I often get this question, as I’m sure many other researchers do: how do you choose which research problems you want to work on? Bassam Bamieh gave a nice answer to this question on the latest episode of the inControl podcast (which I highly recommend, by the way). He said that there are two common approaches to this: one is to be driven by a specific important problem (often one arising in an application) and keep trying various methods to solve this problem; another is to have a preferred set of tools and keep applying them to various problems (which is like having a hammer and looking for nails).

As I was listening to Bassam’s explanation, I was thinking that I belong to neither of these two camps. It’s actually a bit difficult to explain how I go about selecting research projects, and this is what this post is about. I may be somewhat closer to the second way of thinking, in the sense that I’m more likely to be motivated by a solution method than by a problem itself. But I don’t get very excited about applying the same set of techniques over and over again. When getting started on a new project, it is important for me to see novelty in it. And it’s not just about novelty; it’s also about beauty, or at least elegance. What I really enjoy is seeing a nice solution or approach to a problem, one that I haven’t seen before and that appeals to my mathematical taste.

I want to stress that for me to appreciate a mathematical concept or technique, it doesn’t necessarily need to be tied to an original research contribution that I’m trying to make. A concept or idea may not be new—it doesn’t matter, as long as it’s new to me. I derive a lot of pleasure from learning beautiful mathematical constructions and results when reading papers and books written by other people, and they don’t need to be related to my own research. Even an elegant solution to a high-school-level math problem can leave a lasting impression. (I have two teenage children, so I think about elementary math problems, puzzles, etc. quite regularly.) Occasionally, though, this feeling of excitement and delight appears when I do research, and it is those moments that help me formulate new research problems and directions.

I suppose I should give a few examples to illustrate and better explain this process. When I was starting my postdoc, I learned that switching between stable linear systems may lead to instability, but that this doesn’t happen if the individual matrices defining the switched system commute with each other. This sparked my long-lasting interest in developing stability criteria for switched systems based on commutation relations (as I explain in much more detail in this recent article, which recounts several other similar moments of inspiration). As another example, at the 2003 CDC in Maui I was presenting my work on quantized feedback systems, and after my talk Dragan Nesic came up to me and suggested that my results could be alternatively derived using small-gain theorems. This idea led to a beautiful and completely new (for me) way of analyzing control algorithms that I have been developing and studying for several years prior to that. It also motivated a general approach to stability analysis of hybrid systems based on small-gain theorems (whose development can be traced from our early and quite accessible 2005 CDC paper to a much more comprehensive 2014 TAC paper). As a much more recent example, at the 2018 CDC in Miami Beach I was presenting our work with Xiaobin Gao and Tamer Başar on stability of slowly time-varying and switched systems. At the end of the talk, someone from the audience asked me what happens when fast variation or switching is also present in the system. I hadn’t thought about this issue and wasn’t able to give a coherent answer on the spot. But later Hyungbo Shim, who also attended my talk and heard the question, told me that he had done some work on averaging for systems with slow and fast time variation, which he thought could be combined with our approach to treat systems where both slow and fast switching and time variation are present. Hyungbo and I decided to join efforts and work this out, and we now have several papers published or in preparation on this topic (one of which he presented just last week at the 2024 HSCC).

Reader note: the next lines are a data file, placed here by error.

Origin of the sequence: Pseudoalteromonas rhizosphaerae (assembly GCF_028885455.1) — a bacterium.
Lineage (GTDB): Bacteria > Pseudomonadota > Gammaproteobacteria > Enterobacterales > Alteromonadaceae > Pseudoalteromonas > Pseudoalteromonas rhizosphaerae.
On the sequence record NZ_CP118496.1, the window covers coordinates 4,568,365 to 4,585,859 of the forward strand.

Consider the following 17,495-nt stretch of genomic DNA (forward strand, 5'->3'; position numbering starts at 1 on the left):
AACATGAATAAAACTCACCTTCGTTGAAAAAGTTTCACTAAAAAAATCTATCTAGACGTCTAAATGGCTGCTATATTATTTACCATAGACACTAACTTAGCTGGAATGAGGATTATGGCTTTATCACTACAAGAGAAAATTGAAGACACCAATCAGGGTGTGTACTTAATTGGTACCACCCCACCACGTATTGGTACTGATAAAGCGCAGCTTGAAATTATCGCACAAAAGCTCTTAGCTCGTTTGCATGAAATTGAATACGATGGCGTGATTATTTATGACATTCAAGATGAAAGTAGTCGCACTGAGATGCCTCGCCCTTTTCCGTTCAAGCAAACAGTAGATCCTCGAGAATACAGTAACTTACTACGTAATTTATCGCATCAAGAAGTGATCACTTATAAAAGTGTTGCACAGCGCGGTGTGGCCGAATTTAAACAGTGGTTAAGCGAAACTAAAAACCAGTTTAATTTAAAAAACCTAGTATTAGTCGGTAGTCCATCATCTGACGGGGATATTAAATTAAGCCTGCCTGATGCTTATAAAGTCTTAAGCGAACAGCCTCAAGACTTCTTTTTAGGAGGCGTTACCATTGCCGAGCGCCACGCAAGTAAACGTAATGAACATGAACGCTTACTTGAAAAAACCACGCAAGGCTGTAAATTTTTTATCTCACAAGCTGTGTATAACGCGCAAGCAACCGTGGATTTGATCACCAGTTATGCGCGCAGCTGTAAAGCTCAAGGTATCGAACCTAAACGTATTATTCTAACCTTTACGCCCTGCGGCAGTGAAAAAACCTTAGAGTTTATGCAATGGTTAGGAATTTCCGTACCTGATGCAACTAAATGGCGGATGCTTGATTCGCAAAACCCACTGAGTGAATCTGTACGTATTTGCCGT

I think these examples make it clear that I don’t really have a systematic method for finding good research problems; instead, good research problems occasionally find me, usually when I talk to other people or study their work. But the process is not completely random, as I do have certain criteria that help me decide which ideas to pursue and which ones to discard. An interesting additional observation is that many of the interactions and encounters that turn out to be useful are not planned in advance—which is why it’s very important to have in-person meetings. When our conferences went online during Covid, I felt very uninspired and could not imagine that our field would survive in that mode for very long. I’m able to work quite well remotely on an already existing project using Zoom and email, but that initial spark of inspiration tends to come only during face-to-face conversations (and still only very rarely).

Of course, other people have very different approaches to finding good research problems to work on. I hope you find one that works for you and brings you joy.